Our hard work paid off. We bought the house of our dreams, but it certainly came at a cost.  Our friends and family came to realise we would miss important events because of work, and work was put before almost everything. We both rose through our careers but there was definitely a poor work life balance.

Me speaking about the impact of Coronavirus on Sport early on in the pandemic

Throughout all my years of working, and particularly since having children, there were three things I longed for.


The first thing was more family time, as discussed. Us four spending quality time together.

The second thing was more ‘me-time.’ Everything I did seemed to be for someone else. I was trying to be a good wife, a good mother and a good worker, but left little time for just myself. I longed to read for fun, to do things just for the sake of it, just to be.

The third thing was headspace. My job is full on. So many of my friends don’t realise how hard you have to work just to keep level. The number of newspapers I read every day, the football games I watch, the tactical analysis I learn. The prep I do for one small appearance. It is constant. If you leave it alone for just a day you feel you are behind. In my single days it was fine, I loved it. But as my ‘to do’ list grew and grew my brain felt constantly full to capacity. I felt I couldn’t remember the simplest of things. This emotional load I was carrying was huge.

So lockdown happened and guess what? Family time is in abundance, no football, so lots more headspace, therefore leaving more ‘me time.’ Like a Fairy Godmother who had granted my three wishes.

My husband an kids doing a family zoom call

Yes there is still a lot to be done, two children to home school and a career to try and keep hold of, but the freedom in my brain far outweighs all of this.

I have never felt ‘lighter’, I have more energy and enthusiasm than I’ve had for years. Yes there is the stress of not earning, of worry for elderly relatives, trying to keep up with it all, but I have more capacity for empathy and caring for others, as there is more room in my head.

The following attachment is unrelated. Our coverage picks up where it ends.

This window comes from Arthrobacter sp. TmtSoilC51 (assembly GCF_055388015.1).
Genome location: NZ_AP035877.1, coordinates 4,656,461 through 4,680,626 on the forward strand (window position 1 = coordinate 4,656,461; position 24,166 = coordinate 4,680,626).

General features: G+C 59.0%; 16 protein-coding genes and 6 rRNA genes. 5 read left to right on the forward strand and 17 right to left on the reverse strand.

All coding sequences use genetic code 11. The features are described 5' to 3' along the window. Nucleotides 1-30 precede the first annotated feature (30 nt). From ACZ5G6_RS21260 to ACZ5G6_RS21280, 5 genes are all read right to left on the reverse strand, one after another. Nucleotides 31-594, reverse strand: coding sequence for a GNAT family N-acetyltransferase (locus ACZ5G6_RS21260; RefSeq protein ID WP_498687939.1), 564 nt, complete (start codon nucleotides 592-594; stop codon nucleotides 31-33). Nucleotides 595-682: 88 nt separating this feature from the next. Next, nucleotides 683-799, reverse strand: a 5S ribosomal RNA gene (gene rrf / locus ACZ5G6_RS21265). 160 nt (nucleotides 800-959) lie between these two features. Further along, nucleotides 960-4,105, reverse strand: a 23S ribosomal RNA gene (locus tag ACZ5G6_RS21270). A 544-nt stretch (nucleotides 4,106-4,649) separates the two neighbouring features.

A happy, more relaxed version of myself

Of course this is not sustainable. No football means no work and no money., but it’s enabled me to take a breather and has taught me a few important lessons that I hope I can carry with me.

I am appreciating the world around me more than I ever have done. I’ve started gardening, cooking, reading for fun and not work. I’ve even been able to find pride in cleaning!

Me in my garden appreciating the smell of the Jasmine, the herbs I’d just planted and the lack of aeroplane noise overhead!

The old me always tried and fit too much in. Taking my children here and there, to this and that. Overpromising my time and rushing from one event to another. Ending the day feeling exhausted. I have now realised you don’t need to do any of these things to be happy.

I’ve learned it is entirely possible to walk without stopping for treats, and now my kids don’t moan for babyccinos (yes how embarrassing) because they know they aren’t available. Instead we look at trees and flowers and rainbows in windows, and talk about what we want to do “when Coronavirus is over tomorrow” as my three year old says.

Gorgeous family bike ride along the Thames

We are spending far less, and I’m learning you can live with so little. I decided to go through my wardrobe and wear everything I own, so I’ve been dressing up throughout lockdown, and appreciating what I have.

I used to prioritise learning and growing over art and free-thinking, neglecting some ‘fun things’ like computer games, reading for fun and music. Now I realise you need a balance and can make time for all of it, if you really want to.

Before this starts to sound too worthy, I’ve watched a tonne of Tiger King, got addicted to gogglebox, got so pissed I had a two day hangover, cried over how to cook rice, had a strop over how much the kids fight and almost deleted whatapp as I can’t keep up with the number of messages, but I’m human and I’m trying.

So of course it’s been tough, and I’ve had good days and bad, but I can’t help appreciating this PAUSE on life we have been given. The pause that’s allowing the world to cleanse; the pause that’s allowing us all re-assess what’s important. The pause I’ve been asking for for years.